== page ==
Tuesday, February 22, 2011

THEATER: God's Waiting Room

The last thing an audience wants is to be told that they're entering limbo for the next seventy minutes, so it's a ballsy move on Ashlin Halfnight's part to have the characters in God's Waiting Room do exactly that. But it's a necessary risk: like Lathem Prince, an original piece running in repertory with this 2005 revival (and which also offered beer), the play is a time-jumping, fragmentary piece, and it's only by dropping your guard that you'll be able to follow these four denizens as they relive key moments of their lives, hoping to find the way in which they can finally move on. Although it's saddled with the late-series preaching of Lost and none of the mysteries of that island, Halfnight's flashback technique is effective and impeccably used as it builds to a tempestuous head. But the plot itself is held back by itself indefinite subject (and subjects): unlike his 2009 spiritual follow-up, Balaton, which focused on a family, God's Waiting Room doesn't seem to know where to go or what to focus on. In fact, it ends -- abruptly -- right as it's getting interesting.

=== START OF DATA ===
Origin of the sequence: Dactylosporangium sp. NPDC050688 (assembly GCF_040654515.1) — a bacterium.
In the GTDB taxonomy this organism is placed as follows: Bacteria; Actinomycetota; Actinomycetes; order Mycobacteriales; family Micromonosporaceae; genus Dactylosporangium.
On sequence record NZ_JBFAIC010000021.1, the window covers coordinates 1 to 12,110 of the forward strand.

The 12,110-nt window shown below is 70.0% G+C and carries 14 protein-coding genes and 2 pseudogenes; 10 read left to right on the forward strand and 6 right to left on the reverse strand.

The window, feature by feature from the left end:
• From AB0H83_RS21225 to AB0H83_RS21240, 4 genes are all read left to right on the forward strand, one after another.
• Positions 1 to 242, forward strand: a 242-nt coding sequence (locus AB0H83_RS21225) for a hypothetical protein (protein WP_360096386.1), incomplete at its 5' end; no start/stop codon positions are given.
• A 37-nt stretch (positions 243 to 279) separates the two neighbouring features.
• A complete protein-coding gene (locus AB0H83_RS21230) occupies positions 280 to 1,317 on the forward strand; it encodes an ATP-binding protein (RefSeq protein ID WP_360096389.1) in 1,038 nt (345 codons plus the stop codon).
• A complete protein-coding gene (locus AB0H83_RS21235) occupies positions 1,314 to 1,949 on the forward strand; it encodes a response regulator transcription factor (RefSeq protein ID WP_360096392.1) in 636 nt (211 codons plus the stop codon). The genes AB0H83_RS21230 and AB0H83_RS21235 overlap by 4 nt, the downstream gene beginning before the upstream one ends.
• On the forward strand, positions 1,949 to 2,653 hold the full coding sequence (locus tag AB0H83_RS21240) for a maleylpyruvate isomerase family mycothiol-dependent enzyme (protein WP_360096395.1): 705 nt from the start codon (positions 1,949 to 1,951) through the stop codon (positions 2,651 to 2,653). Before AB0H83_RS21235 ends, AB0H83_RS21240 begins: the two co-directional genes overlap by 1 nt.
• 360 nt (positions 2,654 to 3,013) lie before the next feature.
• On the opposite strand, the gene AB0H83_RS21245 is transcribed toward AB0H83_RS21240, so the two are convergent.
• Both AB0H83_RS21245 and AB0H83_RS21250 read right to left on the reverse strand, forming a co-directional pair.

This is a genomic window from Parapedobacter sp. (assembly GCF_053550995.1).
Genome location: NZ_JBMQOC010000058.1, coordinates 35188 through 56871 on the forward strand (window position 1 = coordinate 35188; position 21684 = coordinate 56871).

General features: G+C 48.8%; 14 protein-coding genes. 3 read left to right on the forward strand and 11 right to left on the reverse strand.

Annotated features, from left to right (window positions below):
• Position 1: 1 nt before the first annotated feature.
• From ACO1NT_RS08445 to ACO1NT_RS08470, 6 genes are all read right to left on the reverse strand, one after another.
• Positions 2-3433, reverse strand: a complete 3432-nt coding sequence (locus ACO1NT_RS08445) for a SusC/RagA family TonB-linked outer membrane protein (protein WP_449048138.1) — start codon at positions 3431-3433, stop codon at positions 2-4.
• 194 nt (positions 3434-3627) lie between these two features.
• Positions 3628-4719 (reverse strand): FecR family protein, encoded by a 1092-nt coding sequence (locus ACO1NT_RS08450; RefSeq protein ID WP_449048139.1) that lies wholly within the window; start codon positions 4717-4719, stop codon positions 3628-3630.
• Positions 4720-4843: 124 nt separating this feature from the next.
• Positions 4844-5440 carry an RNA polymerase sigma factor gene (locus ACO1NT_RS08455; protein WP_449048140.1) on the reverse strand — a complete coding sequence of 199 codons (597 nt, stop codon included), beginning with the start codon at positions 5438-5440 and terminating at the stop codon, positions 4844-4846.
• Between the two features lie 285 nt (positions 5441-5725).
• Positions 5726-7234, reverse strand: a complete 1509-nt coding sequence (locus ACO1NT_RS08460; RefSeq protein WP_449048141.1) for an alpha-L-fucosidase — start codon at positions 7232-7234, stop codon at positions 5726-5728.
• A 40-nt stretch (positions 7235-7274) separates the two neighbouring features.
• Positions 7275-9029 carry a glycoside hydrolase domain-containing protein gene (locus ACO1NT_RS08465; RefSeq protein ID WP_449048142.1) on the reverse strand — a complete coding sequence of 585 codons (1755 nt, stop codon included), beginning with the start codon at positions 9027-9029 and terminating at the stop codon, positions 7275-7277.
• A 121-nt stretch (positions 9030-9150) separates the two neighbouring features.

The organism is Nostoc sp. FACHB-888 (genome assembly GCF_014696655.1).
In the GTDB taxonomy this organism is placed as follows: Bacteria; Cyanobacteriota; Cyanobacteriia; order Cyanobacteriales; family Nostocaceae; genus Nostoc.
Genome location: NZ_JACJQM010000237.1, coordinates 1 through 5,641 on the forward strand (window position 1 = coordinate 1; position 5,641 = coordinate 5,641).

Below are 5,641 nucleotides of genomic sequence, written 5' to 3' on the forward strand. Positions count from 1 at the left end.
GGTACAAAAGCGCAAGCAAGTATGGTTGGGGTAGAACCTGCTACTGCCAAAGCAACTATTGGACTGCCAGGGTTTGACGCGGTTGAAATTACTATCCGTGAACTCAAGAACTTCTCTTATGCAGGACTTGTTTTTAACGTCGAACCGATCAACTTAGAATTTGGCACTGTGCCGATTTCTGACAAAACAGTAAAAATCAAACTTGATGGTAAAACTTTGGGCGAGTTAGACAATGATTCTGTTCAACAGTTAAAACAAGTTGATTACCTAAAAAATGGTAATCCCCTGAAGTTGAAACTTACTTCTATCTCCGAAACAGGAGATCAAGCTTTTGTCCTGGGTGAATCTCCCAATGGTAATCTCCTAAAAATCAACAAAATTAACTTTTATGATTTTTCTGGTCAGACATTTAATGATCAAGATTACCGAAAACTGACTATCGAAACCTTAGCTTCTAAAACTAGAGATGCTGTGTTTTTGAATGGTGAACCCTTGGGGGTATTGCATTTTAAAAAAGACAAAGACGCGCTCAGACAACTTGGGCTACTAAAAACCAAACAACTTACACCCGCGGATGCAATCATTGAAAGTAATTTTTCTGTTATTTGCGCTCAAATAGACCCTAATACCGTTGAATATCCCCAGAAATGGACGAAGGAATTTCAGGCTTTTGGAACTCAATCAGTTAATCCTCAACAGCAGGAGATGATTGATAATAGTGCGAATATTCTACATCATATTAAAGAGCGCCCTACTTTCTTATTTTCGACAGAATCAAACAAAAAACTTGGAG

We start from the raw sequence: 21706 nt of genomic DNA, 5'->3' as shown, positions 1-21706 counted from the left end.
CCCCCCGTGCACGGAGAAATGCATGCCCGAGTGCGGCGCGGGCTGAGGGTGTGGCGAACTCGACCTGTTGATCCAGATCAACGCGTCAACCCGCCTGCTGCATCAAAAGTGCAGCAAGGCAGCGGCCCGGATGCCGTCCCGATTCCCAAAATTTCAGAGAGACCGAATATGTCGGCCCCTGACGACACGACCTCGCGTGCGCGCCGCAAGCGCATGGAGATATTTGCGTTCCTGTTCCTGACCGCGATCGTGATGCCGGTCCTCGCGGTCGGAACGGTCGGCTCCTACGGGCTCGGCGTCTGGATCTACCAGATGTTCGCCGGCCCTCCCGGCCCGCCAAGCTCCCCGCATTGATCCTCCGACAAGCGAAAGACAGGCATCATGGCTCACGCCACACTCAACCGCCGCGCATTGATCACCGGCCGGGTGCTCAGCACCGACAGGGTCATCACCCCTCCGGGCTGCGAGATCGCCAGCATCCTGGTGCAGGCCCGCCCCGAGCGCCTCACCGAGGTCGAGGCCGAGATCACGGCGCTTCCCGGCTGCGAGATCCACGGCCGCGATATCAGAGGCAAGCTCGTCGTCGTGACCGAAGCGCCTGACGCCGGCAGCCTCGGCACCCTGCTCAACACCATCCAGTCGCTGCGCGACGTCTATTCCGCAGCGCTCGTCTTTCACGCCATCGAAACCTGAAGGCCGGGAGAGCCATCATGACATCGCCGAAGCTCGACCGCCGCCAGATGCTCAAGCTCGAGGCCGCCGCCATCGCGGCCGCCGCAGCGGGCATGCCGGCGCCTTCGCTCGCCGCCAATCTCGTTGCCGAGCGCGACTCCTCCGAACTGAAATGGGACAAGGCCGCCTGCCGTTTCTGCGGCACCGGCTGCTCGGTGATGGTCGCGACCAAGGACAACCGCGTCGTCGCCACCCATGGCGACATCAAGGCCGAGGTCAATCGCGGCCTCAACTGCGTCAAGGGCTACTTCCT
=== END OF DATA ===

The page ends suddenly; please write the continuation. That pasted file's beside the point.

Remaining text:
The main drama of the play stems from the insistence of the highly religious Bordo (Libby King) that her employer, Inidra (Diane Davis), finally come to terms with her past and death: with her fellow limboees, her laid-back husband Drummond (Ryan King) and his pregnant mistress Saskia (Sarah Kate Jackson). The problem is that this drama is blatantly contrived (especially a gambling-and-insurance-fraud twist); there seems to be little reason for the mentally unbalanced Bordo to be punished with this unhappy triangle. In addition, the romantic, character-building portions are too quickly overrun by the inevitable tragedy of their death; at times, the play appears to be fighting itself.

Because of the formless nature of limbo -- expressed here with a smoke machine -- Kristjan Thor's directorial talents are no real help, either. The other shows in the "Theater in the Dark, With Lights" series (which includes Lathem Prince and The Laws of Motion) had visual themes or interlocking scene-changes to communicate progression and place; here, Thor relies entirely on a dizzying pace that doesn't truly kick in until the last twenty minutes. So, given the subject, is it a success for God's Waiting Room to be neither heavenly nor hellish?

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